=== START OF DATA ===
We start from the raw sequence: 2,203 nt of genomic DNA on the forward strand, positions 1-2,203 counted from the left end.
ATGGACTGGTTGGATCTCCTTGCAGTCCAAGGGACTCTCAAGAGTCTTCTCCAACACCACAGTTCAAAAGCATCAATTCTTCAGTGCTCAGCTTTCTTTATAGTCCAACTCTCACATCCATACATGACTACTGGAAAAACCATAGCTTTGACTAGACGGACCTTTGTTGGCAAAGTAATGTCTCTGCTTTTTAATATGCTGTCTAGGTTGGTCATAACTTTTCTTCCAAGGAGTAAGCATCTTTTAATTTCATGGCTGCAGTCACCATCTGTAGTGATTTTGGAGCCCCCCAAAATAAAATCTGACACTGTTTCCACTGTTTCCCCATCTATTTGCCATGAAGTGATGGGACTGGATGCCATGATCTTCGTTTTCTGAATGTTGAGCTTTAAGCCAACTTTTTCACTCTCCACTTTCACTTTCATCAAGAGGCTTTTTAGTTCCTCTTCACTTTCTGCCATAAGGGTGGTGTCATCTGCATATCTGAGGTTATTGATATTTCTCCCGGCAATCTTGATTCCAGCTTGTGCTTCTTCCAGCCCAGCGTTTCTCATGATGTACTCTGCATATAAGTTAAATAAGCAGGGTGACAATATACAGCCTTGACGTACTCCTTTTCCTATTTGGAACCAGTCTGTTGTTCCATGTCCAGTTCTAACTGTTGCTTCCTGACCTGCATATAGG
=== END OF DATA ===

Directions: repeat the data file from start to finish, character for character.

We start from the raw sequence: 2,203 nt of genomic DNA on the forward strand, positions 1-2,203 counted from the left end.
ATGGACTGGTTGGATCTCCTTGCAGTCCAAGGGACTCTCAAGAGTCTTCTCCAACACCACAGTTCAAAAGCATCAATTCTTCAGTGCTCAGCTTTCTTTATAGTCCAACTCTCACATCCATACATGACTACTGGAAAAACCATAGCTTTGACTAGACGGACCTTTGTTGGCAAAGTAATGTCTCTGCTTTTTAATATGCTGTCTAGGTTGGTCATAACTTTTCTTCCAAGGAGTAAGCATCTTTTAATTTCATGGCTGCAGTCACCATCTGTAGTGATTTTGGAGCCCCCCAAAATAAAATCTGACACTGTTTCCACTGTTTCCCCATCTATTTGCCATGAAGTGATGGGACTGGATGCCATGATCTTCGTTTTCTGAATGTTGAGCTTTAAGCCAACTTTTTCACTCTCCACTTTCACTTTCATCAAGAGGCTTTTTAGTTCCTCTTCACTTTCTGCCATAAGGGTGGTGTCATCTGCATATCTGAGGTTATTGATATTTCTCCCGGCAATCTTGATTCCAGCTTGTGCTTCTTCCAGCCCAGCGTTTCTCATGATGTACTCTGCATATAAGTTAAATAAGCAGGGTGACAATATACAGCCTTGACGTACTCCTTTTCCTATTTGGAACCAGTCTGTTGTTCCATGTCCAGTTCTAACTGTTGCTTCCTGACCTGCATATAGG